Clarke:           How do you think regulators will deal with this threat and how can the industry work with regulators to design effective legislation?

Ray:    Right now, the Food and Drug Administration a few months ago came up with a guidance document on cybersecurity for medical devices and for connected medical devices. There's a lot of activity currently on it with regulators as well as industry to come up with standards and guidance documents to come up with a New Age 14971, which would deal with risk management in the face of security. Right now, risk management is primarily thought of in terms of safety, but now it has to have security in it. I'm hoping that within the next one or two years, there will be very specific medical device standards. One thing that I would want to stress, over here many people think why is medical device security such a concern? Isn't computer security... hasn't that been a domain for study for the last 20, 30 years? What's new about medical device security which makes it so different?

Well, what makes medical device security so different from other kinds of security is that a computer is not a safety system. For instance, if you're using Gmail, and you lose your password the worst that can happen is you lose access to your email, or it takes a day for you to get it back. In medical devices, you cannot do that. The security countermeasures that you've put cannot compromise your service, so that means that the security countermeasures and the whole notion of security has to be much more subtle and much less obtrusive than it is in the normal IT systems we use, because none of them are critically linked to our personal wellbeing in the sense that medical devices are. So that makes the whole commotion... and I can give you another example. For instance, one simple solution to everything is encrypt the data. Yes, that's a good solution, but guess what? If the thing which is doing the encryption is actually implanted inside your body or it's attached to your skin in the process of encryption big CPU cycles, which means health is being generated. Now normally we don't are for heat for a laptop or for a desktop, but trust me; if there's something on your skin or inside your body, you do want to care about the heat that's being generated. All these issues about medical devices which make it very, very difficult to actually add security on top of it without hampering or inhibiting its safety or efficacy, and that's where the research challenge is.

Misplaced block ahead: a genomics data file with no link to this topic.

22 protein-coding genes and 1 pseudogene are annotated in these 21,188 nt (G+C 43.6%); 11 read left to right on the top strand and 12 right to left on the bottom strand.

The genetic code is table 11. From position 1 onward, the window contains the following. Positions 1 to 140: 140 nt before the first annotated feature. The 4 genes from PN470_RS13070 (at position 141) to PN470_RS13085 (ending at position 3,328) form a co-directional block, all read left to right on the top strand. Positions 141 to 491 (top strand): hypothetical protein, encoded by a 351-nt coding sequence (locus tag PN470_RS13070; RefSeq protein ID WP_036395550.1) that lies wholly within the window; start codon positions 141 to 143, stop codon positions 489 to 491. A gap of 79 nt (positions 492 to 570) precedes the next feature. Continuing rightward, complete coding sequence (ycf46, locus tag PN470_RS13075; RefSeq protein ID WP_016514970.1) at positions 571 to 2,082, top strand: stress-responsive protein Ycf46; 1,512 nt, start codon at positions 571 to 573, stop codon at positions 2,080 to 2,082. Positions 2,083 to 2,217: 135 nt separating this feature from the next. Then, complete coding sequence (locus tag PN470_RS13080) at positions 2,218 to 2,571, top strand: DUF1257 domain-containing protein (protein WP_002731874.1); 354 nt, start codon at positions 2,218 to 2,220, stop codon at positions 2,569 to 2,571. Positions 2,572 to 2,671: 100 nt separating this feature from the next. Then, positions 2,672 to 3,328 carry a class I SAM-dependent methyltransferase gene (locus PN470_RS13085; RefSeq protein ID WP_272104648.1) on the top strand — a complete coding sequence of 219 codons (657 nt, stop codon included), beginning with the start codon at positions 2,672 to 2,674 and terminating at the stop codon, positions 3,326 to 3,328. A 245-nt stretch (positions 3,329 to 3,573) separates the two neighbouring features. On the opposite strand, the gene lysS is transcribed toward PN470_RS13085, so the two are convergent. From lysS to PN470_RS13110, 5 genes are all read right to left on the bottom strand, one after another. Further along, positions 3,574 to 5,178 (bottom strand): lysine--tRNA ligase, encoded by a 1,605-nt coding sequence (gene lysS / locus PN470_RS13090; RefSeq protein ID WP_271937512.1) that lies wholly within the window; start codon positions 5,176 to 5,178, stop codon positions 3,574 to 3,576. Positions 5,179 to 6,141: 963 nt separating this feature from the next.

Clarke:           Are security threats just going to be inevitable with increasing device sophistication and with this increasing sophistication does that mean that cybersecurity is going to cost increasingly more?

Ray:    Yes, cybersecurity is going to cost increasingly more, and as you said the more complex you make software... and the basic principle of security is the attacker has to understand some behaviour of your system that you haven't understood properly, and that's the basic principle of security vulnerability. There's something about the operation of the software that you didn't think about that the attacker has thought about. So the more complex the software system becomes, the more such lacking in understanding exists. That's inevitable. The scope, the surface of vulnerabilities is going to keep on increasing as we go on, and of course in terms of the cost of maintaining security, that's obviously going to go up. But it is inevitable because that's exactly what the market wants. Patients now want devices to talk to each other; hospitals want devices to talk to each other, and manufacturers have to go down this path.

Clarke:           I'm almost hesitant to stop on that gloomy note, but I'm sure we can hear much more from you at the Software Design for Medical Devices event.

Ray:    Absolutely. I talked about the problems; there I'll talk about the solutions.

Clarke:           If you would like to find out more about this topic and the Software Design for Medical Devices Europe conference in January 27-30 in Munich, Germany, visit us at www.sdmdeurope.com.

 

Please note that we do all we can to ensure accuracy within the translation to word of audio interviews but that errors may still understandably occur in some cases. If you believe that a serious inaccuracy has been made within the text, please contact +44 (0) 207 368 9482 or email gerald.clarke@iqpc.co.uk